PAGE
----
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Op-Ed

A cure for 24/7 'communication'

Don't want to be addicted to email, Facebook, smartphones? Try selective availability.

September 29, 2011|By Jesse Kornbluth

"Only connect," E.M. Forster advised.

He had no idea.

I once worked for a company so wired that the boss told me, "The real test of a relationship is how quickly you can get out of bed after making love to check your email."

That was a decade ago. Now almost everyone I know is armed with an iPhone or a BlackBerry, and the better question is whether you'd interrupt sex to read a tweet or respond to a text message. My bet: Most would.

Indeed, as I watch people madly pecking on tiny keyboards or announcing their locations as if they're human GPS devices, there's really nothing people won't interrupt in order to connect with … well, just about anybody. I understand that we work long hours, process too much information, take in too much media; still, I'm amazed at the apparent loneliness that drives these incessant efforts to "communicate." Clearly, these are desperate times.

There's anecdotal evidence that 24/7 connection is as addictive as OxyContin. Some companies require employees to put their BlackBerrys in a box before they enter meeting rooms. In order to finish writing his last book without distraction, Jonathan Franzen not only removed the wireless card from his computer, but he also filled his Ethernet port with glue to terminate his Internet access completely. And at exam time in some New York private schools, students have changed their friends' Facebook passwords so they can't log on and procrastinate.

It is, I think, possible to cure this addiction to 24/7 "communication."

One is the draconian, Luddite way of Andy Rooney. "I'd rather have a mailman deliver junk mail to me," he famously announced on "60 Minutes," "than get an email." Rooney must have had an assistant. If he didn't, he'd know there's nothing more useful than email when you need to set up a meeting with a dozen people or find the cheapest plane fare. Like Rooney, refuseniks long for a return to black rotary phones and IBM Selectrics. Best to stay off their lawns.

I commend a gentler, saner "middle path," the way of "selective availability." It is, I believe, possible to check your email only every few hours, catch up with Facebook and Twitter once a day and enjoy dinner with friends without adding your iPhone and BlackBerry to the guest list. The trick: Use devices — just never the latest version.

My cellphone is 6 years old. It's thick as a brownie. The numbers are big enough for my 94-year-old mother to see. Can I access the Internet on it? Once upon a time I could, but I disabled it. Texting? I get text messages, but I don't know how to respond. And as for storing information on my cellphone, I do it the old-fashioned way: I've taped a list of my most frequently called numbers — my "five," in the parlance of the phone commercials — on the back.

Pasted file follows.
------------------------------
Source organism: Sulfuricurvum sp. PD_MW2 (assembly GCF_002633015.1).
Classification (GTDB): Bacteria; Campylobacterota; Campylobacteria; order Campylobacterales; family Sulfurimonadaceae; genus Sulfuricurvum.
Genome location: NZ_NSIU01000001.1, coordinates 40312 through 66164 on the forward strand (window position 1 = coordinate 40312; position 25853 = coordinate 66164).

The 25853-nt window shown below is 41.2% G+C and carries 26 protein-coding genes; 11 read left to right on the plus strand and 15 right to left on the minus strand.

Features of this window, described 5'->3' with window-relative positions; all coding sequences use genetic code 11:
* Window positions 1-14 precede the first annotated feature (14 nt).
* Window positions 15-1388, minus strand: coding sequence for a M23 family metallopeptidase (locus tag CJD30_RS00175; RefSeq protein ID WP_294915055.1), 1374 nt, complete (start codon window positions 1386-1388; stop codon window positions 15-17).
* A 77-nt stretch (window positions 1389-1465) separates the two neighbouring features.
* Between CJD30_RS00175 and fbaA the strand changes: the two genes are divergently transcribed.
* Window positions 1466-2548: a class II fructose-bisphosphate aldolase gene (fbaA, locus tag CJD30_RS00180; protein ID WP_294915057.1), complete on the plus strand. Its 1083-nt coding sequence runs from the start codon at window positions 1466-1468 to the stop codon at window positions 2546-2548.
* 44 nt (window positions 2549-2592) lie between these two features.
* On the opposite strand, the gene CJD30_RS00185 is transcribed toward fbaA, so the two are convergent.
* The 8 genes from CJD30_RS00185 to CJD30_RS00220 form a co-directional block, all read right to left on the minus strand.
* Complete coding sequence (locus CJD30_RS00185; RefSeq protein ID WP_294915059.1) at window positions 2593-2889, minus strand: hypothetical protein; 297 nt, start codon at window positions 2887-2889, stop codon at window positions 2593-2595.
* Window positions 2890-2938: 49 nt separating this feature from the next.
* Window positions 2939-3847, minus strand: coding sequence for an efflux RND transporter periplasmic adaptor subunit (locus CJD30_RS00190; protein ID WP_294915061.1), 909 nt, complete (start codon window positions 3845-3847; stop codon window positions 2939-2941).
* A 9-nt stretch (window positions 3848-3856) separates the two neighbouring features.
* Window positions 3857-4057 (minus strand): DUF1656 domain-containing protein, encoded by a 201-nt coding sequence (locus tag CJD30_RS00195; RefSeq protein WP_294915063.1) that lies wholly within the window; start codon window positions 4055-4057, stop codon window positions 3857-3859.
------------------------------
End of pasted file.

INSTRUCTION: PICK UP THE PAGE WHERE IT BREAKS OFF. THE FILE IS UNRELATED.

Electronic calendar? I use a New Yorker diary. In my bookcase, 20 years of these blue-bound diaries provide, if not a sense of continuity, its illusion. Comforting, that.

Facebook? A real-world friend says you should never "friend" anyone you haven't had lunch with. He has standards. And slow days. I have 2,100 friends, but only because I accept as a "friend" anyone who asks. I actually "know" maybe 200 — and I don't see them for lunch, ever. So I'm in no danger of feeling the need to check in on the half-hour.

What about the iPad? The exception to all rules. I gave one to my wife for Christmas, never thinking I'd use it. Then I got curious about the game Angry Birds, and before I knew what had happened, it was dawn. As Angry Birds experts will understand, I am a better person for the experience; I have a new appreciation for counterintuitive strategies. But I no longer waste hours killing pigs.

It's easy to escape addiction to the iPad: Don't get a phone contract for it. Without one, the iPad is a second laptop. That is, in a limited universe: wireless homes and Starbucks.

I grant that there are disadvantages to the way of selective availability. When I'm lost, I have to call directory assistance and then the restaurant. I can't settle arguments with instant fact-checking. And I'm far from first in my crowd to see the Kardashians in lingerie.

On the plus side, I have time to think. "It's not the stress," a wise friend has said. "It's the interruptions." I have few. I can, during business hours, read a book. And then I can, later, get paid for thinking for thought leaders, who are so busy they don't have time to think.

Most of all, I can still respond to reality in real time. My wife and I recently trucked out to Brooklyn to see the Feelies, a band just coming off a 19-year sabbatical. They strolled onstage late, then took a break after just 20 minutes. It became … extended. My wife and I became … annoyed.

But we were the only ones who were agitated. Almost everyone else was fully engaged on their smartphones. These people knew that the music would start again, and they didn't care when. Texting, photographing, catching up on the Facebook "news" — they were more than adequately entertained.

Bitter and angry, we left. Which is not to say we were unhappy; there's something refreshingly human about surges of strong emotions. And, even more, it's increasingly satisfying to disconnect.

Jesse Kornbluth, a journalist in New York, was editorial director of America Online from 1997 to 2002 and now edits HeadButler.com.

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